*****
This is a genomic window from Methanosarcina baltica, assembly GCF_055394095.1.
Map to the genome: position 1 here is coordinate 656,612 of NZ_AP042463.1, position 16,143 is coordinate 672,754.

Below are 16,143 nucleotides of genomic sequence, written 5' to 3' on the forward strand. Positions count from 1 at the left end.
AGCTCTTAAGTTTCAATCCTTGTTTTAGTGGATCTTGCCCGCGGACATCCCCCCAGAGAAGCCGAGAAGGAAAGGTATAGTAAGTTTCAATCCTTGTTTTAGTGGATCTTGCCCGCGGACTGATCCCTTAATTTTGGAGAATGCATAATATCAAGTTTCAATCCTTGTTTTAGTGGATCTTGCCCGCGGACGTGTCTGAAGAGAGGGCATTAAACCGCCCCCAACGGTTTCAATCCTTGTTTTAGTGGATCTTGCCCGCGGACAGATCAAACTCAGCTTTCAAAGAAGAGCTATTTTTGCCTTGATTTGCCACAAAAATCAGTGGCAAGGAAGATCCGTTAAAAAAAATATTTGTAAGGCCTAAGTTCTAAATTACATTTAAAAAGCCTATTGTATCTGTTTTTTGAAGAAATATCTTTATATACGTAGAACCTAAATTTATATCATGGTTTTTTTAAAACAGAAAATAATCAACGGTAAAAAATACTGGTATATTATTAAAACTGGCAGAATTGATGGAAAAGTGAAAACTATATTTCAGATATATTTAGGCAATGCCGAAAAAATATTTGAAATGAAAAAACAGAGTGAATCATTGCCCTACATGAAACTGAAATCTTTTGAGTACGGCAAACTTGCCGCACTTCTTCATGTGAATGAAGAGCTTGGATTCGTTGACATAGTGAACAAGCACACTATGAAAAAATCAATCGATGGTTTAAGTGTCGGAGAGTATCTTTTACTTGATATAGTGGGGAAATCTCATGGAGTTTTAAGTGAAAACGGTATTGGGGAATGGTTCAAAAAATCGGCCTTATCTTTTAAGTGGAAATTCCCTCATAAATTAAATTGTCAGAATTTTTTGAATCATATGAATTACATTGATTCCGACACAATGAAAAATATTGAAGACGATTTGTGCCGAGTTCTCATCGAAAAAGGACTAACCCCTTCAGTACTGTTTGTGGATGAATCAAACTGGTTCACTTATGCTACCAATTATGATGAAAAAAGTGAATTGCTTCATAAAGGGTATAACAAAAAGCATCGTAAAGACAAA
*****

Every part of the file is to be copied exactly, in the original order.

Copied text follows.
This is a genomic window from Methanosarcina baltica, assembly GCF_055394095.1.
Map to the genome: position 1 here is coordinate 656,612 of NZ_AP042463.1, position 16,143 is coordinate 672,754.

Below are 16,143 nucleotides of genomic sequence, written 5' to 3' on the forward strand. Positions count from 1 at the left end.
AGCTCTTAAGTTTCAATCCTTGTTTTAGTGGATCTTGCCCGCGGACATCCCCCCAGAGAAGCCGAGAAGGAAAGGTATAGTAAGTTTCAATCCTTGTTTTAGTGGATCTTGCCCGCGGACTGATCCCTTAATTTTGGAGAATGCATAATATCAAGTTTCAATCCTTGTTTTAGTGGATCTTGCCCGCGGACGTGTCTGAAGAGAGGGCATTAAACCGCCCCCAACGGTTTCAATCCTTGTTTTAGTGGATCTTGCCCGCGGACAGATCAAACTCAGCTTTCAAAGAAGAGCTATTTTTGCCTTGATTTGCCACAAAAATCAGTGGCAAGGAAGATCCGTTAAAAAAAATATTTGTAAGGCCTAAGTTCTAAATTACATTTAAAAAGCCTATTGTATCTGTTTTTTGAAGAAATATCTTTATATACGTAGAACCTAAATTTATATCATGGTTTTTTTAAAACAGAAAATAATCAACGGTAAAAAATACTGGTATATTATTAAAACTGGCAGAATTGATGGAAAAGTGAAAACTATATTTCAGATATATTTAGGCAATGCCGAAAAAATATTTGAAATGAAAAAACAGAGTGAATCATTGCCCTACATGAAACTGAAATCTTTTGAGTACGGCAAACTTGCCGCACTTCTTCATGTGAATGAAGAGCTTGGATTCGTTGACATAGTGAACAAGCACACTATGAAAAAATCAATCGATGGTTTAAGTGTCGGAGAGTATCTTTTACTTGATATAGTGGGGAAATCTCATGGAGTTTTAAGTGAAAACGGTATTGGGGAATGGTTCAAAAAATCGGCCTTATCTTTTAAGTGGAAATTCCCTCATAAATTAAATTGTCAGAATTTTTTGAATCATATGAATTACATTGATTCCGACACAATGAAAAATATTGAAGACGATTTGTGCCGAGTTCTCATCGAAAAAGGACTAACCCCTTCAGTACTGTTTGTGGATGAATCAAACTGGTTCACTTATGCTACCAATTATGATGAAAAAAGTGAATTGCTTCATAAAGGGTATAACAAAAAGCATCGTAAAGACAAA